From age 5-9, I had an extremely close best friend. He lived just five doors down from me, he was my partner in crime, my best buddy, and we were inseparable. Then, seemingly out of the blue, his family moved out of state. I never saw him again. It was a shockingly sudden letdown and hard to handle as a nine-year-old. 

From this early loss, I learned that there are few things in life that you can count on permanently. 

What does this have to do with golf you ask? Everything. Golf, much like life, is a series of highs and lows, exhilarating moments paired with devastating letdowns. Hanging on to the amazing highs and learning from the letdowns can teach you many things along your journey in life, and golf. When you find something you can rely on, hang on tight, and don’t let go. 

My 3-wood is one of those things that I can count on no matter what, it’s always there for me whenever I reach for it, it’s the most-trusted club in my bag. I am not ashamed to say I use a completely random Knight Fastrax Anti-Slice 3-wood that I picked up from a K-mart discount bin about 20 years ago. I am not even sure if Knight still makes golf clubs. This junky, dirty, beat-up 3-wood is my security blanket on the course. I may quit golf if that 3-wood breaks. I should probably start scouring garage sales and e-bay for another one, just in case. 

I use my 3-wood for situations most golfers would be embarrassed to admit, but I have little shame, so I have gotten creative with it. 175-yard par 3, I choke up and smoothly stroke that three with a ¾ shot. Low shot to skirt under the trees, put the ball in the back of my stance and sting the three, low and hot. 220-yard par 5 approach shot, you guessed it, 3-wood, full swing with all my might. And, off the tee when I need to split a fairway, I pull my trusty three and lace one. 

If you watch as much golf as I do, then you have also noticed a recent surge in the use of the 3-wood off the tee among PGA pros lately. Pros will switch up their game immediately and revert to the 3-wood if their driver is letting them down. They are more comfortable and confident with their three, they can control the shot better, shape the shot they want, and put it right where they need to almost on command. When they need to win a tournament with a par on the 72nd hole, you will see them pull the three.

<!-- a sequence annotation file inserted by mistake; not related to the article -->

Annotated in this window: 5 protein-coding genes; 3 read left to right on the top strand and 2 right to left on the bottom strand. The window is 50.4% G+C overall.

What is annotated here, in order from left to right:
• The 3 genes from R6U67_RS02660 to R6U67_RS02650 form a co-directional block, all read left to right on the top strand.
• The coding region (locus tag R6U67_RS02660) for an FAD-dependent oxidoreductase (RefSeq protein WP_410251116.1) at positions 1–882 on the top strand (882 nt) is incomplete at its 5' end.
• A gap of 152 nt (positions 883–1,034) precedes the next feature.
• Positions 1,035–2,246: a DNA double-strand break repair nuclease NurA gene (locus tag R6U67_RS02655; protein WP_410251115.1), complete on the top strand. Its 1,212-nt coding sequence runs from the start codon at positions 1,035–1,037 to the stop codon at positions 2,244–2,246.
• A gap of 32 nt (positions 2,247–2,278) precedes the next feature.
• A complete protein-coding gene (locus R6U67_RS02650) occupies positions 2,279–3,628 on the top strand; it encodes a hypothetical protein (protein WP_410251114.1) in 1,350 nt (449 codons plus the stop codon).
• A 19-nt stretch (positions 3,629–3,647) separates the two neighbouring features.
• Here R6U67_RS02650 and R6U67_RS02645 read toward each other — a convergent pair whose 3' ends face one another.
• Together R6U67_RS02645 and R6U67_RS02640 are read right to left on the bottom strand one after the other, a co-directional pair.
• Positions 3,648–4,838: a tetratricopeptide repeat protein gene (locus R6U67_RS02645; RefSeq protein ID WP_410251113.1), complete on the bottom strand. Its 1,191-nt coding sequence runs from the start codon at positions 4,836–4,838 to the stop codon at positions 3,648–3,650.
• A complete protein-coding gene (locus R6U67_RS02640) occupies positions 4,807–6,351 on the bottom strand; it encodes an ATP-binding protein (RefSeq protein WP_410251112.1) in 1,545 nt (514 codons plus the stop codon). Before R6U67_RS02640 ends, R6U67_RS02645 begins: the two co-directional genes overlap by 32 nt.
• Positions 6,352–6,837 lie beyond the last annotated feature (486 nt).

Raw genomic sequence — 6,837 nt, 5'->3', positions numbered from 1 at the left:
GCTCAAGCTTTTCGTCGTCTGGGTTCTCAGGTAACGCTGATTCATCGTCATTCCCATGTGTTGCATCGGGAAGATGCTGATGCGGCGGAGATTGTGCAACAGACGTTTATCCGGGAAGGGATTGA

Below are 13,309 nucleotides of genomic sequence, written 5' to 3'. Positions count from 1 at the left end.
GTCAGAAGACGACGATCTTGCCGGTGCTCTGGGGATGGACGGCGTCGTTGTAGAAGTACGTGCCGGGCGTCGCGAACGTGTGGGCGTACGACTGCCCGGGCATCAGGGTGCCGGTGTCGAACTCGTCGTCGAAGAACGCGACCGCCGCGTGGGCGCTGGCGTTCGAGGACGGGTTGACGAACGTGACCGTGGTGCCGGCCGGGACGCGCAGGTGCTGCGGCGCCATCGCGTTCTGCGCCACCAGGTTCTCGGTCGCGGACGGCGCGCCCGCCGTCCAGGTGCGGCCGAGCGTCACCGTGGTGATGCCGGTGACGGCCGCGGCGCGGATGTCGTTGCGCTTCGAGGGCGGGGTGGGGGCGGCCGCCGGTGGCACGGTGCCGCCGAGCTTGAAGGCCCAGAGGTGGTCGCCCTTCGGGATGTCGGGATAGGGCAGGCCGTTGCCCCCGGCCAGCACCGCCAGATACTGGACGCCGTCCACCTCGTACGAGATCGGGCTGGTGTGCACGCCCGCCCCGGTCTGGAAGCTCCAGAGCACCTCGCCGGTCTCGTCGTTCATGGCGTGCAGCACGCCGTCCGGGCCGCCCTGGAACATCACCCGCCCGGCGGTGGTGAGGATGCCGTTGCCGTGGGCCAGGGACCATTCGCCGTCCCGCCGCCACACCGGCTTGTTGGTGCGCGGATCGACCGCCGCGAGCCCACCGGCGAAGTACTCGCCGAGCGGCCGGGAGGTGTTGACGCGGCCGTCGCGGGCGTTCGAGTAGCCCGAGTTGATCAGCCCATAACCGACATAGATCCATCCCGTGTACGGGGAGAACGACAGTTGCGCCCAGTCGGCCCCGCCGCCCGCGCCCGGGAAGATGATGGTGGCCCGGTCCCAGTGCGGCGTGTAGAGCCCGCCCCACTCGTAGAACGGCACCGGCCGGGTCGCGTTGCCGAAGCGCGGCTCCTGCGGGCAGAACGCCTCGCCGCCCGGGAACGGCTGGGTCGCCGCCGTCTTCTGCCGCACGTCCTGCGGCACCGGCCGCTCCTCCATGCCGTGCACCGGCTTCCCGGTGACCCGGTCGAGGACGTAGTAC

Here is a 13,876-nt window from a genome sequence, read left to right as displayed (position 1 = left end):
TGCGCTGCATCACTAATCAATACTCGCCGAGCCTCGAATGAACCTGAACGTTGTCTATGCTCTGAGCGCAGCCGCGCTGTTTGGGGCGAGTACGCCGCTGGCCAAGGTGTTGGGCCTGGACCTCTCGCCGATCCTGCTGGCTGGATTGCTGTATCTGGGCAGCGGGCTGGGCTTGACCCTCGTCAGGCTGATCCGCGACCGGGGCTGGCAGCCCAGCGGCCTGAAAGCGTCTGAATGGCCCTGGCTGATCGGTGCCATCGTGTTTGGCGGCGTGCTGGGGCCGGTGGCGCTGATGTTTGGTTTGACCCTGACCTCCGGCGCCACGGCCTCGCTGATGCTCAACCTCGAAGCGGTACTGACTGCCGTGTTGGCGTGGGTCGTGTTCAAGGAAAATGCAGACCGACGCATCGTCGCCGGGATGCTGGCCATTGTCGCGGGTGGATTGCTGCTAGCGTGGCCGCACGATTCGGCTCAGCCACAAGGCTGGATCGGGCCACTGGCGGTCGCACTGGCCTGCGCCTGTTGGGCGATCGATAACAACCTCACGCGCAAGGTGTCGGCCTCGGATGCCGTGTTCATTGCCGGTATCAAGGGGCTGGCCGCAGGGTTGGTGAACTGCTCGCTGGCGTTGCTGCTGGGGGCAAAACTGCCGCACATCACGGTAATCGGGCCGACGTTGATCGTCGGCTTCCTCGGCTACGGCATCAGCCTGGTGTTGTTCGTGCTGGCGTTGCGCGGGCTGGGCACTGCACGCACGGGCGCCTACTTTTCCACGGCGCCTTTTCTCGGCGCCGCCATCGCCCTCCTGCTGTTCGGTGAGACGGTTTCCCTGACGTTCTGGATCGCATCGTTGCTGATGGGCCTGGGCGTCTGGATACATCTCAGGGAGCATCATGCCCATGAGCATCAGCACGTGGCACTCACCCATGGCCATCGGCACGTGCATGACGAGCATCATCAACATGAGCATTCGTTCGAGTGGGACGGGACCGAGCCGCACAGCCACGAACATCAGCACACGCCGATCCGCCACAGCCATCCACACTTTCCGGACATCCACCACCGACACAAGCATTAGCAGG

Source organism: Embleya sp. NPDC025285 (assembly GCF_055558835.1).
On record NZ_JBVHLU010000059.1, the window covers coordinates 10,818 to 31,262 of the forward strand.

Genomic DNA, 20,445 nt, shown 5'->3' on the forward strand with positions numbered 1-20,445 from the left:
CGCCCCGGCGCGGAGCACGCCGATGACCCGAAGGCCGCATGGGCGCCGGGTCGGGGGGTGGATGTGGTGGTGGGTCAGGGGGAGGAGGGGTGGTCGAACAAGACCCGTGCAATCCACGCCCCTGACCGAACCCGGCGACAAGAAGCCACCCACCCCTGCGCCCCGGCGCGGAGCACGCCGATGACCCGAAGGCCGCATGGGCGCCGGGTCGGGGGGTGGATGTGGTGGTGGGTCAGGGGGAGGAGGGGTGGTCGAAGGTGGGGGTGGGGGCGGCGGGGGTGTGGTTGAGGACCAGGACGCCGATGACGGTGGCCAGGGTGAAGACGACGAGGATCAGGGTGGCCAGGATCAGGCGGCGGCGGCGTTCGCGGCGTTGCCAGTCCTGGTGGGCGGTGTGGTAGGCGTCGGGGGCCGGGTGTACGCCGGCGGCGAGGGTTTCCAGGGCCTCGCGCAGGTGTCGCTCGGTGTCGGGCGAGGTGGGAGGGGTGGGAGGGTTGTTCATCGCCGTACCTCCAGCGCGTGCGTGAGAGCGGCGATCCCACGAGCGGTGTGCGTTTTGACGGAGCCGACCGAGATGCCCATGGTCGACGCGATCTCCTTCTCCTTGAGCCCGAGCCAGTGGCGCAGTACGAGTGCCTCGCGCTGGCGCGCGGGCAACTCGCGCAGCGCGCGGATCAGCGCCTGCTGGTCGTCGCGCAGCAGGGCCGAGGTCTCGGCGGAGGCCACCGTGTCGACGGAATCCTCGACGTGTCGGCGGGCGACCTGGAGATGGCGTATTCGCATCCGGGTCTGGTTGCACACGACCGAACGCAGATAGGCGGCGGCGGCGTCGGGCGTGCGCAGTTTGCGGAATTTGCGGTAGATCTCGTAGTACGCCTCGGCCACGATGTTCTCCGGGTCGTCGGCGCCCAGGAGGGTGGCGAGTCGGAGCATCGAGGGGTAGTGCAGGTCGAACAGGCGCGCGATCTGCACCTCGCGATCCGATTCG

Most famously, Henrik Stenson’s relationship with his 3-wood is known worldwide. Go ahead, Google “PGA Tour 3-wood” and you will see nothing but articles about Stenson and his beloved 3-wood. He used his three masterfully when he took down Phil Mickelson in an epic battle at the 2016 British open. That club, a Callaway Diablo Octane, he loved so much he used it for 8 years on tour, which is unheard of in this day of ever-evolving club technology. He knew he could count on it, it wouldn’t let him down, so he hung on tight. 

Phil Mickelson also used the 3-wood in place of his driver when he won the 2013 British Open at Muirfield, he didn’t even carry a driver in his bag for that tournament. He could rely on the club and it fit the course perfectly. He was shaping shots left and right around the course and won by three shots with a -5 on the final day. 

Obviously the 3-wood will never take over completely for the driver, the driver is still the big dog and always will be, it’s the “drive for show” club. But now, technology once dedicated solely the driver is being applied to 3-woods because of increased use, making them just as good, maybe even a little better depending on the situation. 

I love my 3-wood, pros rely on their 3-woods, and you should start showing it more love too. 

Gone are the days of the 3-wood being a place keeper collecting dust in your bag, go ahead and use it, don’t be ashamed. Maybe you will find it can become your security blanket too. 

Heck, I may even start putting with mine. 

Anything that can help right? 

Mike Joslin

Originally from New York and now based in Honolulu — a golfer's paradise — Mike Joslin is an avid golfer and self-proclaimed Hack, just enjoying the game ... foot wedges, Mulligan, and all. Handicap: Currently averaging 4.2 mulligans per round.